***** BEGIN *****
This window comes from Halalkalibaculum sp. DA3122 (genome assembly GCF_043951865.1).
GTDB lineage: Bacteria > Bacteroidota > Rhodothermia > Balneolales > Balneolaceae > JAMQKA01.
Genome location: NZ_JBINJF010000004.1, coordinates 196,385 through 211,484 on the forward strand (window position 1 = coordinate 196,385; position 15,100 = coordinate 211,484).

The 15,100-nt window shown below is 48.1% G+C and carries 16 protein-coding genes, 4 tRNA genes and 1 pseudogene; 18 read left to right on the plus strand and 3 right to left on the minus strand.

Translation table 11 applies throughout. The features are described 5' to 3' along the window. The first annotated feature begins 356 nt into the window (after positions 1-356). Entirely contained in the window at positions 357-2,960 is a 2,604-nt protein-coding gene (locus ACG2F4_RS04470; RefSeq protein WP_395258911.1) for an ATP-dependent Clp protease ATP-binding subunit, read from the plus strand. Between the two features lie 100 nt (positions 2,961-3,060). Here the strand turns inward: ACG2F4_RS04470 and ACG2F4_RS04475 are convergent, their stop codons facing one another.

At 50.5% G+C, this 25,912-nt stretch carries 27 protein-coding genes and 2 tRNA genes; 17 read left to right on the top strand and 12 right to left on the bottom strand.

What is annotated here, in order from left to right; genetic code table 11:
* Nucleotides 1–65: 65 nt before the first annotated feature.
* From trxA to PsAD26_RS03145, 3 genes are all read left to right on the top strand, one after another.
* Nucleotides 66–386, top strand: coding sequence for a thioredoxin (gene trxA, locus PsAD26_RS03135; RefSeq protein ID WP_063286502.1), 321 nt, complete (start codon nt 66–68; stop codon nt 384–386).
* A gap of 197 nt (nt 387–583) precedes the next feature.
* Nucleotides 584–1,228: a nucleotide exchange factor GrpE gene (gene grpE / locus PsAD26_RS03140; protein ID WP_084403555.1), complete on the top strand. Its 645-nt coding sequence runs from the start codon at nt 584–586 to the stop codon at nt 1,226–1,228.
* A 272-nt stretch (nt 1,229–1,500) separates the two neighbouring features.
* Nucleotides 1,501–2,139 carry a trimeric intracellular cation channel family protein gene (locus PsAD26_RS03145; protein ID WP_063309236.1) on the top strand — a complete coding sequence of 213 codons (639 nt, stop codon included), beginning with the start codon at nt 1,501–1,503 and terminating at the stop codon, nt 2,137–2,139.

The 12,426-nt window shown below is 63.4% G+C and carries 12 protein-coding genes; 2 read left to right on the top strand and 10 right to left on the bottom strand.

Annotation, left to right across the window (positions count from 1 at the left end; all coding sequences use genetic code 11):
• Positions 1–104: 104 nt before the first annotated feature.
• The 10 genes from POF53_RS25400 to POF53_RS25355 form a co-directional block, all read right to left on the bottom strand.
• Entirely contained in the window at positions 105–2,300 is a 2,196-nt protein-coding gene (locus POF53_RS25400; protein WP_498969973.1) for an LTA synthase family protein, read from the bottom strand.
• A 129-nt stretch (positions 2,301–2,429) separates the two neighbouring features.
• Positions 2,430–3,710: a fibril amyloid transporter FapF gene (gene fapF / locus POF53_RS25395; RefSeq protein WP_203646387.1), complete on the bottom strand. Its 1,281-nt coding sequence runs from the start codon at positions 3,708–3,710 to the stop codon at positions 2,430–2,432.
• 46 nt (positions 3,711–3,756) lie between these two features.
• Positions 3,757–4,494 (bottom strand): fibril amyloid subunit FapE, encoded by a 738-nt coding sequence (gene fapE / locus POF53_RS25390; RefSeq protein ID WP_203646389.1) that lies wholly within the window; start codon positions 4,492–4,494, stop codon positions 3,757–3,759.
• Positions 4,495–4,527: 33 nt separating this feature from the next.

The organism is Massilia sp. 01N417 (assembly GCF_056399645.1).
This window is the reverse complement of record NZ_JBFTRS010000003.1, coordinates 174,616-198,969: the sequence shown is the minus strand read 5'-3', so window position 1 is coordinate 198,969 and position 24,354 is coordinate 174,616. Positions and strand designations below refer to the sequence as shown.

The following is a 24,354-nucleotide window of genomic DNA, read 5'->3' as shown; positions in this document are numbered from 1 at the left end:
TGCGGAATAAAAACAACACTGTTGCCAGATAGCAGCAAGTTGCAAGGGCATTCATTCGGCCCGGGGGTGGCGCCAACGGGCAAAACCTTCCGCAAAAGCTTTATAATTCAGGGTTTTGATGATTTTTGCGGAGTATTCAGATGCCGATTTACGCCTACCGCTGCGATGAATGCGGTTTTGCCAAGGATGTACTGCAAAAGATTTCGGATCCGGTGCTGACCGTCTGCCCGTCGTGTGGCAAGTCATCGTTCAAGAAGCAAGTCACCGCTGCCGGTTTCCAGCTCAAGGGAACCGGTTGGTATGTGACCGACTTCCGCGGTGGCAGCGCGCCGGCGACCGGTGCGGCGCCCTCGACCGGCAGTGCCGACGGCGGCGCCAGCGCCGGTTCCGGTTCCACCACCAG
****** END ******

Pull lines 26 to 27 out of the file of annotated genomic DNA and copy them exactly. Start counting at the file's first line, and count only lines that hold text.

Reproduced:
This window is the reverse complement of record NZ_JBFTRS010000003.1, coordinates 174,616-198,969: the sequence shown is the minus strand read 5'-3', so window position 1 is coordinate 198,969 and position 24,354 is coordinate 174,616. Positions and strand designations below refer to the sequence as shown.

The following is a 24,354-nucleotide window of genomic DNA, read 5'->3' as shown; positions in this document are numbered from 1 at the left end: